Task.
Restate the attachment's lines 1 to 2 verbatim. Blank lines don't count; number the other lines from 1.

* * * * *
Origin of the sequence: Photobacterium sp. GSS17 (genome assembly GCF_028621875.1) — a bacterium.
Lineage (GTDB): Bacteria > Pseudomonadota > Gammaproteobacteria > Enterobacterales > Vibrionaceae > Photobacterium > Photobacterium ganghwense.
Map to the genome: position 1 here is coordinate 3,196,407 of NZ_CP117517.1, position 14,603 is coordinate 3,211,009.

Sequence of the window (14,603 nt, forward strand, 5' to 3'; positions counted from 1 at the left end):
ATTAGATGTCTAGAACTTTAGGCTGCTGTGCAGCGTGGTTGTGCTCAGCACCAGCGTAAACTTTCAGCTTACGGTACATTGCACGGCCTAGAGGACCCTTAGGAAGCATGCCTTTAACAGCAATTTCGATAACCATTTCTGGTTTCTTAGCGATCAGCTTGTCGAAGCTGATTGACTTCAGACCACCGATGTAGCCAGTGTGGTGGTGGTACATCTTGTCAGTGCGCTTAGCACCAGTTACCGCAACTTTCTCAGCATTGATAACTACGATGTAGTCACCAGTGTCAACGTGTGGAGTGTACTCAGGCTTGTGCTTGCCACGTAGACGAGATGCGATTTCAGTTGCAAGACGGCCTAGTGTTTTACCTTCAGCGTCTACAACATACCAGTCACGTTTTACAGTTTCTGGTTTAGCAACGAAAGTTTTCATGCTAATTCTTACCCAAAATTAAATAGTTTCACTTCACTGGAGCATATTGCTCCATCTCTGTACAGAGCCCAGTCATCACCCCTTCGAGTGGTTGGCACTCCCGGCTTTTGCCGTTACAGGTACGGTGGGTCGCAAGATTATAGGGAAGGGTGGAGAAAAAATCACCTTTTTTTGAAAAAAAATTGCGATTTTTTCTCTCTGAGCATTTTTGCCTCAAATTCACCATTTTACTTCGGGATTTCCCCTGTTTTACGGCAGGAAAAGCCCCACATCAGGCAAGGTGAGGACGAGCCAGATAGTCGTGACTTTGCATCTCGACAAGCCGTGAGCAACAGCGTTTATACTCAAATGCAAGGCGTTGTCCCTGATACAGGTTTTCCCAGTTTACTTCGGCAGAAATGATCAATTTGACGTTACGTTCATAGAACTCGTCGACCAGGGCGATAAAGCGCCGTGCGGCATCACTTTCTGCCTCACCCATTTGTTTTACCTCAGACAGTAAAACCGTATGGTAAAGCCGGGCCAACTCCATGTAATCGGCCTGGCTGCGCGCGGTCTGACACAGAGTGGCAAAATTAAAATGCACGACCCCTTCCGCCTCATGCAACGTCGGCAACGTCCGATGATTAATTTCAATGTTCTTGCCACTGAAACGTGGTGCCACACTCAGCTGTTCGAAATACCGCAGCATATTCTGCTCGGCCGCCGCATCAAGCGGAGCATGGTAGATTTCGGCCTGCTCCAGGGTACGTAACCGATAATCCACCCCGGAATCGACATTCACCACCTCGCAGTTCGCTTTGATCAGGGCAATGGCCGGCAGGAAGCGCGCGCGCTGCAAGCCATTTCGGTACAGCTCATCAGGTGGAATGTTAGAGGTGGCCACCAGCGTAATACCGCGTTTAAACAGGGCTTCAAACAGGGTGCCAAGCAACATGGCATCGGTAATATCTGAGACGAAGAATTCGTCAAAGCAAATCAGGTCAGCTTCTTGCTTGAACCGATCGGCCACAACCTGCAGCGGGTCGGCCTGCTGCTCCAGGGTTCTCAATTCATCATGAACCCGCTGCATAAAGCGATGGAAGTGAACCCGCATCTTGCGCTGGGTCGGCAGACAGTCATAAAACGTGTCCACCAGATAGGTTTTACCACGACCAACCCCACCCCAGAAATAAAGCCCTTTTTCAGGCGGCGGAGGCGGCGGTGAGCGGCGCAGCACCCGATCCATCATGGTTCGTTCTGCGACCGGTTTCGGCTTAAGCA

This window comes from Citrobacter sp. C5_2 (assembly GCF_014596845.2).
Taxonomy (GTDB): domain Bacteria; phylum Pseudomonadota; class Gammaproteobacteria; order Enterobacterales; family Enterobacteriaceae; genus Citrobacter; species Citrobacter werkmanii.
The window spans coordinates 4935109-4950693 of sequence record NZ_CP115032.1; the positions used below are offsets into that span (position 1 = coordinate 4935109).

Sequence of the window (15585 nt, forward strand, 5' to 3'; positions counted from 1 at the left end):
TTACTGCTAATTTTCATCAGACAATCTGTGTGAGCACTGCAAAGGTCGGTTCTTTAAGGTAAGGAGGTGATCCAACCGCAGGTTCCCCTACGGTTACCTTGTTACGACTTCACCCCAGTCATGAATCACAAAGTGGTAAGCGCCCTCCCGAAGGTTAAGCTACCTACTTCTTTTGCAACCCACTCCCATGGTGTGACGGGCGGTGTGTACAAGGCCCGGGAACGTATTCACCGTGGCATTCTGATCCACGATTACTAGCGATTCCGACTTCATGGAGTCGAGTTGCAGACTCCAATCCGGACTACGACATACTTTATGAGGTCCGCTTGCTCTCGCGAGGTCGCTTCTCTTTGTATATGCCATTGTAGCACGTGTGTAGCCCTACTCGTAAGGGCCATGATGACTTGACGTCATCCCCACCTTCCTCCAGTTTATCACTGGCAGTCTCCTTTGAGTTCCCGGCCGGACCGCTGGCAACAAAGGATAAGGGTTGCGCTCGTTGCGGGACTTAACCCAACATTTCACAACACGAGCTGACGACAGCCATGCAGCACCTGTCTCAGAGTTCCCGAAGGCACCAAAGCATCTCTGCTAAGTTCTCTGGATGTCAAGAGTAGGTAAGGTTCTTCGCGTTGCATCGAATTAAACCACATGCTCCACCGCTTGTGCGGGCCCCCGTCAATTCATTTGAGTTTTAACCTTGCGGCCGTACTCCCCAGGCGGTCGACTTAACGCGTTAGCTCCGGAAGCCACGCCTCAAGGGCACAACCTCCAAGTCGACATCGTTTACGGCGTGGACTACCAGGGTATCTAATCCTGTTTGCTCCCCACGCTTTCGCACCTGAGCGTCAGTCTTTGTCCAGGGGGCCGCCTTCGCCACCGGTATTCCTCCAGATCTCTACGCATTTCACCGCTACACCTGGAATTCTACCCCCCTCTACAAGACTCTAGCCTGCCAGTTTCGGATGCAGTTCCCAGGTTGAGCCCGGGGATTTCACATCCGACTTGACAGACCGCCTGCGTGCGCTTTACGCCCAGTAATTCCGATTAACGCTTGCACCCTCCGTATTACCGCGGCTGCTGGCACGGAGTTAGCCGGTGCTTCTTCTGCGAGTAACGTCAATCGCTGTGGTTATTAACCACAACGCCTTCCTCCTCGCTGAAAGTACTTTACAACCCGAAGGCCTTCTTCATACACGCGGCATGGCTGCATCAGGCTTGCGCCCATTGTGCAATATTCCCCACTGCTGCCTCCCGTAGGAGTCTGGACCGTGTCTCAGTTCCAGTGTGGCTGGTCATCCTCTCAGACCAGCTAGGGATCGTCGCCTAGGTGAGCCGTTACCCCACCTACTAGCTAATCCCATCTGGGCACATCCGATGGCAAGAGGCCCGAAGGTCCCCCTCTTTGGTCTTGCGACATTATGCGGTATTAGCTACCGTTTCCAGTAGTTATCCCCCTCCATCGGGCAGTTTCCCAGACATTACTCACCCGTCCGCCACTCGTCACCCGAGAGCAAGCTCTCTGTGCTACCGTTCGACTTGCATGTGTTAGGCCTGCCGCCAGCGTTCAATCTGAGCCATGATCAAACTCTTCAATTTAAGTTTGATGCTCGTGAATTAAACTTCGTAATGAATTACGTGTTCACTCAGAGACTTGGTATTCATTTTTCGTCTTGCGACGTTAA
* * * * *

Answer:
Origin of the sequence: Photobacterium sp. GSS17 (genome assembly GCF_028621875.1) — a bacterium.
Lineage (GTDB): Bacteria > Pseudomonadota > Gammaproteobacteria > Enterobacterales > Vibrionaceae > Photobacterium > Photobacterium ganghwense.